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PTH-030 Clinic Outcomes For Unselected Patients Reviewed By Doctors And Advanced Nurse Clinicians – Is There Any Difference?
  1. D McClements,
  2. J McLindon,
  3. R Chandy,
  4. S Priestley,
  5. M Fox,
  6. V Theis,
  7. J Dobson,
  8. A Bassi
  1. Gastroenterology, St Helens and Knowsley NHS Trust, St Helens, UK

Abstract

Introduction There is a well-established role of specialist nurses in on-going management of chronic diseases in specialist clinics. With the reduction in junior doctor hours, advanced nurse clinicians (ANC) are taking on increasing complex medical roles. We aimed to evaluate the effectiveness of ANC in managing unselected new patients (NP) in the general gastroenterology clinic in a district general hospital.

Methods Analysis was done on 76 consecutive NP seen in the gastroenterology clinic over one week which then generated a further 66 follow appointments over an 18 month follow up period. We compared the direct service costs, diagnosis, outcome and discharge rates for each clinician grade. IBD patients requiring regular follow were excluded from the analysis. Cost analysis was performed using current NHS tariffs for the investigations performed.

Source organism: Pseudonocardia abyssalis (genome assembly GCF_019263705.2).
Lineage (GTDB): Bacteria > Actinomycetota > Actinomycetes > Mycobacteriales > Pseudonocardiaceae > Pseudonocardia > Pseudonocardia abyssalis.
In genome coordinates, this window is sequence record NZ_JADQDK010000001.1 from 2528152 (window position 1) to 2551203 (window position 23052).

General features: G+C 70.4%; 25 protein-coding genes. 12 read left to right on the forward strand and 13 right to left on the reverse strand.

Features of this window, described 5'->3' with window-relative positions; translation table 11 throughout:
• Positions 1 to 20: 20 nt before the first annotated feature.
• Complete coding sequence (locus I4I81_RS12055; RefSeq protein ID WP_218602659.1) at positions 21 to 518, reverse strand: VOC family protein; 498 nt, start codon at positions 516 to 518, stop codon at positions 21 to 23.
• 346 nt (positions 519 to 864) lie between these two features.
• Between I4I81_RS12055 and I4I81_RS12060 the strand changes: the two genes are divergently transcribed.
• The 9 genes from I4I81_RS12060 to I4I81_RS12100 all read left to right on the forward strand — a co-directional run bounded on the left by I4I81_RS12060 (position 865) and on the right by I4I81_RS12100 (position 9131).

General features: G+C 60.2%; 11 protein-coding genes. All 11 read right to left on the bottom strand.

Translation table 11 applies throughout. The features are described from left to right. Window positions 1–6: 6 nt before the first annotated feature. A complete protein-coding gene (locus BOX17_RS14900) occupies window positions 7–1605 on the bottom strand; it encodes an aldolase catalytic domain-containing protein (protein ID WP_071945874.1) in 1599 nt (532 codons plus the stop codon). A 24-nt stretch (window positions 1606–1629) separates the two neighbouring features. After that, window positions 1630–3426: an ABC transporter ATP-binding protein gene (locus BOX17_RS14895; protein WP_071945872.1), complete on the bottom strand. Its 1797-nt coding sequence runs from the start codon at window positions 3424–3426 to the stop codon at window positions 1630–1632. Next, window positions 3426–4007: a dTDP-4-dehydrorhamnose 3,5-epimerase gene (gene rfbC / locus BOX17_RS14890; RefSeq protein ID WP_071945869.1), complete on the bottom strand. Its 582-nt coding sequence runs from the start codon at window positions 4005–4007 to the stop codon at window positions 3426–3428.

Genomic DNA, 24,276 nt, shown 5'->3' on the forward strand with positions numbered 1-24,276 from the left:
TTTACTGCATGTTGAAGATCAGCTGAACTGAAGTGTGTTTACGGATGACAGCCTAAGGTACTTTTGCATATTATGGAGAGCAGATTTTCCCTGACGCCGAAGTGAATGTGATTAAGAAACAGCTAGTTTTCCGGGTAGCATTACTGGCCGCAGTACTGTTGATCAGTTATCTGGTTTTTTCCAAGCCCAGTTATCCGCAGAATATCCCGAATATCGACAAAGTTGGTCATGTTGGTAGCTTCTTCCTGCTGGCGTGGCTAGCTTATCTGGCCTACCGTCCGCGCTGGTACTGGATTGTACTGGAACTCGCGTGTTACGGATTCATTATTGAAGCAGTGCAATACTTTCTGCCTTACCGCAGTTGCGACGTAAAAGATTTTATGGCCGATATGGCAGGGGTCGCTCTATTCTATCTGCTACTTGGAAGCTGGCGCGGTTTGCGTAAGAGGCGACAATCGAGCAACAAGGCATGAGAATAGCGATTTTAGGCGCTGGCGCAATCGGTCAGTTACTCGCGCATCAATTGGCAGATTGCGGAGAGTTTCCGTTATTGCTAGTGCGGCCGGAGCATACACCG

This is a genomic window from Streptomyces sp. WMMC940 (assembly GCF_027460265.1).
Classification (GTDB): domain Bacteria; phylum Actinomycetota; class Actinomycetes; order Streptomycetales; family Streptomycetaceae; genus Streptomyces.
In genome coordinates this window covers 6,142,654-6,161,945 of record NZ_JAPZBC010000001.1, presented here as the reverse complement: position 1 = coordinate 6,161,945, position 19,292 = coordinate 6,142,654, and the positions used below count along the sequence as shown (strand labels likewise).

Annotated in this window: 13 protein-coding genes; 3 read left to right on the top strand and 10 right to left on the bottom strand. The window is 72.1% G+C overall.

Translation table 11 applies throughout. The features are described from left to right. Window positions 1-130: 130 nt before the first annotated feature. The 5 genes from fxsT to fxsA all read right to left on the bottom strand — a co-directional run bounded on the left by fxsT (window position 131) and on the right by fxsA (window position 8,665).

Results Forty new patients (53%) were seen by an ANC, 26 (34%) by a consultant gastroenterologist and 10% (13%) by a middle-grade doctor (MG) at the first appointment. Forty referrals were on the ‘suspected cancer’ pathway, of these 68% were seen by ANC, 13% by a consultant 19% and by MG. Of the 36 non-urgent referrals – 36% were seen by ANC, 55% by a consultant and 9% by MG. The mean number of follow up appointments generated was 1.9 (ANC), 1.8 (consultant) and 2.2 (MG). ANC’s ultimately discharged 30 patients (39%), consultants 23 (30%), MG’s 7 (9%). Sixteen patients (21%) required long-term follow-up or did not attend. Consultants requested 16 investigations on new patients (0.62 tests/patient) costing £161 per patient, MG 15 investigations (1.5 tests/patients) costing £337/patient and ANC’s 50 investigations (1.25 tests/patient) costing £331/patient. Only 1 patient was referred back to clinic having been discharged and this was for a new and unrelated problem.

Conclusion In our hospital, nurse led and doctor led outpatient care was of equivalent effectiveness with no differences in follow-up appointments generated or discharge rates from clinic. During the study period, nurse led care resulted in increased resource use compared with consultant led care – but could be partly explained by the greater proportion of patient seen in the ‘suspected cancer’ pathway. No adverse outcomes or missed diagnoses were observed over an 18 month follow up period. Our study would support the role of specialist nursing managing unselected patients in gastroenterology clinics.

Disclosure of Interest None Declared.

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